an online presence.

I visualize the online communities I partake in as something really generic like a colorless mass of a vortex into which I'm slowly becoming subsumed, obviously super tired as far as visual metaphors go but I say it specifically to bring to mind some idea of being removed of any agency while in proximity to something else. If I were to just say that by itself, though, it just plainly connotes something of an inward helplessness, doesn't it? Like a severe addiction or just having poor impulse control. Really, just trying to preserve that 'helpless' aspect in looking at the the way we develop these connections with people online which is what I'm trying to point out here, the difference being rather subtle in how we internalize them in the end, that while suggesting on the surface that even if it appears that we're not so apparently discreet in seeking connection, we still think of and process these connections in a phenomenological sense. Abstracted things that we still interact with as being direct. I still think (whether in spite of or because) of this twofold interaction where I'm trying to interpret how best to show the breadth of whatever identity I'm able to mangle together through not just the limits of my own words but also the stylistic limitations of the given medium, then to thereby have that reflected back to me as even more diluted by assuming the tone of the other person's response (and everything implicit in that assumption), it's enough cause to make me wonder, and this is a very lofty and unformed view to be fair, how much of what I assume myself to be investing in this 'pared down' iteration of my personality is really just an overall concession that human connection on the internet is not so much beholden to miscommunication but a willfulness to want to project.

So if it's a platform where people are (supposedly) on equal footing in terms of expressive ability on a technical level, like Discord or an old-school forum, as opposed to services more routed to the idea of 'networking' like Twitter with its many gating protocols (supposedly), I feel that I adopt the same habits, voice the same concerns I normally would. You would think with how much self-policing I do that that certain sense of self would feel as more unstable to me, but it never has. I can think of a certain online facsimile that resembles me with a few descriptors just off the cuff: overly-wordy, somewhat aloof, unserious. Yet in that I'm never sure if it's the same 'type' of a person to which I find myself drawn. Not enough of a sample size to truly determine if it's demarcated on descriptors that are more clear-cut, like culture or socioeconomic status. Age, certainly.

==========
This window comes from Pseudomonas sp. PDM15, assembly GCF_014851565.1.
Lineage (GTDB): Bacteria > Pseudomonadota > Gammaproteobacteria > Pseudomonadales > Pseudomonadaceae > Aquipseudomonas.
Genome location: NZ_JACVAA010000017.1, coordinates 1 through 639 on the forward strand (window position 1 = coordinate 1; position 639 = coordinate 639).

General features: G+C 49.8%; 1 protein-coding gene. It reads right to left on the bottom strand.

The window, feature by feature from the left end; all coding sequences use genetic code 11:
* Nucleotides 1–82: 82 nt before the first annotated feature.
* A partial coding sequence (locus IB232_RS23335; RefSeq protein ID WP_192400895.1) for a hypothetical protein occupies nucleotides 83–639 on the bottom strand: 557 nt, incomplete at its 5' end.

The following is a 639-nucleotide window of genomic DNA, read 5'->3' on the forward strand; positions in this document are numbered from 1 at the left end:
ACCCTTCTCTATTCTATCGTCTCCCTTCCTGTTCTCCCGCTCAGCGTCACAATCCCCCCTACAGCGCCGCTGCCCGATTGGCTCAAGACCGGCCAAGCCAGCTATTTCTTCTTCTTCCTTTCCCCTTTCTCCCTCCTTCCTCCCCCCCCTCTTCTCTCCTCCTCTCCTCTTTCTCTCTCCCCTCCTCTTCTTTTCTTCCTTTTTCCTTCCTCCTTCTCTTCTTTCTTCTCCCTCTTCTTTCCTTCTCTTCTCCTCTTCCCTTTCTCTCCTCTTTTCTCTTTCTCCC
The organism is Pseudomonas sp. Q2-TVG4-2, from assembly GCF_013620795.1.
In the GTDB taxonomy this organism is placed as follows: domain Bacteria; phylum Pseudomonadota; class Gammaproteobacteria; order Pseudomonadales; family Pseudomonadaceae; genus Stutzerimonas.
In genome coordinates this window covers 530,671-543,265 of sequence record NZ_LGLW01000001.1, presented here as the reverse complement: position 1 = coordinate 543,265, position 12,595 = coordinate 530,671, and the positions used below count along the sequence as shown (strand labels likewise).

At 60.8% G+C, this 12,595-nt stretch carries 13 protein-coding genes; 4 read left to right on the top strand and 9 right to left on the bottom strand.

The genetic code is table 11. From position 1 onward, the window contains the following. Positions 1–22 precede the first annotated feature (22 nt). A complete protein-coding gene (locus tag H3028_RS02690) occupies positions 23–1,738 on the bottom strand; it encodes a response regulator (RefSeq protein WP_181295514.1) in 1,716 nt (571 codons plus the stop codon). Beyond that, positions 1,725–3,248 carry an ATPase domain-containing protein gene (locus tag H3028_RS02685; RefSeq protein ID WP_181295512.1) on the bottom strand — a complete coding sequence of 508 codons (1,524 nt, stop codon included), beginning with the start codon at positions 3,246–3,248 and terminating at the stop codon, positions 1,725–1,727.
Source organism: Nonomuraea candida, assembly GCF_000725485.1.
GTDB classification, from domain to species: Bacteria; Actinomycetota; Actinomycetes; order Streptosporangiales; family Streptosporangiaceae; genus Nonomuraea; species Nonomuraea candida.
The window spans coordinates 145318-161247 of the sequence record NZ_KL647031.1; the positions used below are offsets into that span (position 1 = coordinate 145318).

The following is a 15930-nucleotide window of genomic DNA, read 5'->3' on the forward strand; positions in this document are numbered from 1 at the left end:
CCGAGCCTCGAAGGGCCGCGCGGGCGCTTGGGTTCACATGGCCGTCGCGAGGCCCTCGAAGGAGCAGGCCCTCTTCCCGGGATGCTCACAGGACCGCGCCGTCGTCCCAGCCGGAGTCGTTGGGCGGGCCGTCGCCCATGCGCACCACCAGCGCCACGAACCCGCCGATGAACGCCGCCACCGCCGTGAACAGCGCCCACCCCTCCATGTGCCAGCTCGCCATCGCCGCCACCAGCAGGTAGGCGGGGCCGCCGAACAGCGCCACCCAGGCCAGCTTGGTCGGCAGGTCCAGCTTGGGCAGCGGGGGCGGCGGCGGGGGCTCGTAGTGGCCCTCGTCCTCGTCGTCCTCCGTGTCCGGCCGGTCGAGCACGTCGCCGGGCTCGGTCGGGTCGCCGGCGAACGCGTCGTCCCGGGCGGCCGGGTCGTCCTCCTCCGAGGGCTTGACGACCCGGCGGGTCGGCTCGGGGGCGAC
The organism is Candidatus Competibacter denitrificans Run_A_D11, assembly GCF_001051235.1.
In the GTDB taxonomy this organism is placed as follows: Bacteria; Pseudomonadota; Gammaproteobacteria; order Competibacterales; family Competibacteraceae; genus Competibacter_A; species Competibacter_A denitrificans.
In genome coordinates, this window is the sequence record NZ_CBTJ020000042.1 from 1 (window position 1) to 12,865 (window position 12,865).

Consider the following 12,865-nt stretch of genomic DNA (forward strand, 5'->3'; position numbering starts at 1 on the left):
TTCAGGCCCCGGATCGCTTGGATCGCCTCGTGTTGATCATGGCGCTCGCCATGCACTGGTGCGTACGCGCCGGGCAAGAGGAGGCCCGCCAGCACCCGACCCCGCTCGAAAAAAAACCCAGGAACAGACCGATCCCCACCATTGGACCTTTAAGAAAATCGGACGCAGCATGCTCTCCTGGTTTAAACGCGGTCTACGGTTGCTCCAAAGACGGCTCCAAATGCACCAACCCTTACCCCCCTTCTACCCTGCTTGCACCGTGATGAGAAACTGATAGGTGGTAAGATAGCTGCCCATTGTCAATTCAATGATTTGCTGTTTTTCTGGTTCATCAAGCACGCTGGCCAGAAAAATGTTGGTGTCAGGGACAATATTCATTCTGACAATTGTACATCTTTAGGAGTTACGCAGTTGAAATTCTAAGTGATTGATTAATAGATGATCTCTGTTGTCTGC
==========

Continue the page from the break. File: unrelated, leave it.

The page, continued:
Lately it's people from São Paulo, and I'd like to think it's more than just availability or accessibility that marks this recent trend in my life. I should say it's easier 'attaining' (truly for lack of a better term here, but I'm strictly speaking from a stats perspective for a moment) people from Brazil because I'm fairly open about my love for Brazilian Portuguese, and the country's history. But even if I left all of that out, the same 'type' would still come just as easily floating into my field of vision. Someone kind, with nerdy interests in a broad sense, wanting more conventionally to be a better and kinder person. But then I notice too and it's without any prompting on my end, their tendency toward cynicism about the general state of the world, about specific figureheads and other people within the same wide-ranging demographic. Something seemingly out of my hands and yet I can't help but dwell on if for no other reason than to ask without being self-deprecating and whether rhetorically or metaphysically, just, why, or what is it about another person I may speak to — what are they investing in me, and I in them, for us to regard each other as friends.

For language practice, I'm trying to find a physical copy of Uma Mulher Vestida de Silêncio, a biography of Maria Goulart, the wife of deposed former president of Brazil, João (Jango). Her life as well takes on another abstract meaning from the time she was dubbed “the most beautiful First Lady in the world” and having that marker transposed to the internet age where the image of a person seems more free-floating and lost of some of its essence.